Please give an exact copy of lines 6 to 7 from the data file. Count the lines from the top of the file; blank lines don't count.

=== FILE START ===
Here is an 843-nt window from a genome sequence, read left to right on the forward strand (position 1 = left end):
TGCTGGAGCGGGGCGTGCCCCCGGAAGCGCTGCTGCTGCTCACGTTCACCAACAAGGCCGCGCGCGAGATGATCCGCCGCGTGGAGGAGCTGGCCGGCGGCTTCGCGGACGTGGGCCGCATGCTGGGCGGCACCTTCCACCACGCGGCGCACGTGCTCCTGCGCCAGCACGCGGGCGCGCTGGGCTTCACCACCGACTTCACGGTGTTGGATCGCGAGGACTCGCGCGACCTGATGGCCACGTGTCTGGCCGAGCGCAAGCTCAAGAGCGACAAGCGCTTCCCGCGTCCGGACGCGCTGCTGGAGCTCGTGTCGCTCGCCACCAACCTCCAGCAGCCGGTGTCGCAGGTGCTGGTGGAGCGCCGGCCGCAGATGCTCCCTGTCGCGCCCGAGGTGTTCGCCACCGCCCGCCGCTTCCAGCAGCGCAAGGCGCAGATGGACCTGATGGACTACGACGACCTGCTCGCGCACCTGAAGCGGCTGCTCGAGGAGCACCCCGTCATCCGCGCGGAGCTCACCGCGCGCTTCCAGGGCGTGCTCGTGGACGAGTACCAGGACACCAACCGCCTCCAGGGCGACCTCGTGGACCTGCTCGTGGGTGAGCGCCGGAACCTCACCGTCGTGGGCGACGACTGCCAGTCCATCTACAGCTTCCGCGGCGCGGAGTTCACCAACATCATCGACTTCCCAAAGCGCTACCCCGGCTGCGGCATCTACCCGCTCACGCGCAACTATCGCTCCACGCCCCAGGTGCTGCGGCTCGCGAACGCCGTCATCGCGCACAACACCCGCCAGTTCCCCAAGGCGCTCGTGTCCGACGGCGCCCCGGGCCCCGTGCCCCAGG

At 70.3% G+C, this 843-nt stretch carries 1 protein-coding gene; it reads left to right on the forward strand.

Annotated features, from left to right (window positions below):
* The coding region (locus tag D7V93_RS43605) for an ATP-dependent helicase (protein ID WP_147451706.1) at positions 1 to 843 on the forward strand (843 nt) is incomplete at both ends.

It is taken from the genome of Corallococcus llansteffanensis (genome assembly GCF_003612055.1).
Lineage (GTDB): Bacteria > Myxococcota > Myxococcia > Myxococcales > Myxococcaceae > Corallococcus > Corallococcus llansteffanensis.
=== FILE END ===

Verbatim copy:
It is taken from the genome of Corallococcus llansteffanensis (genome assembly GCF_003612055.1).
Lineage (GTDB): Bacteria > Myxococcota > Myxococcia > Myxococcales > Myxococcaceae > Corallococcus > Corallococcus llansteffanensis.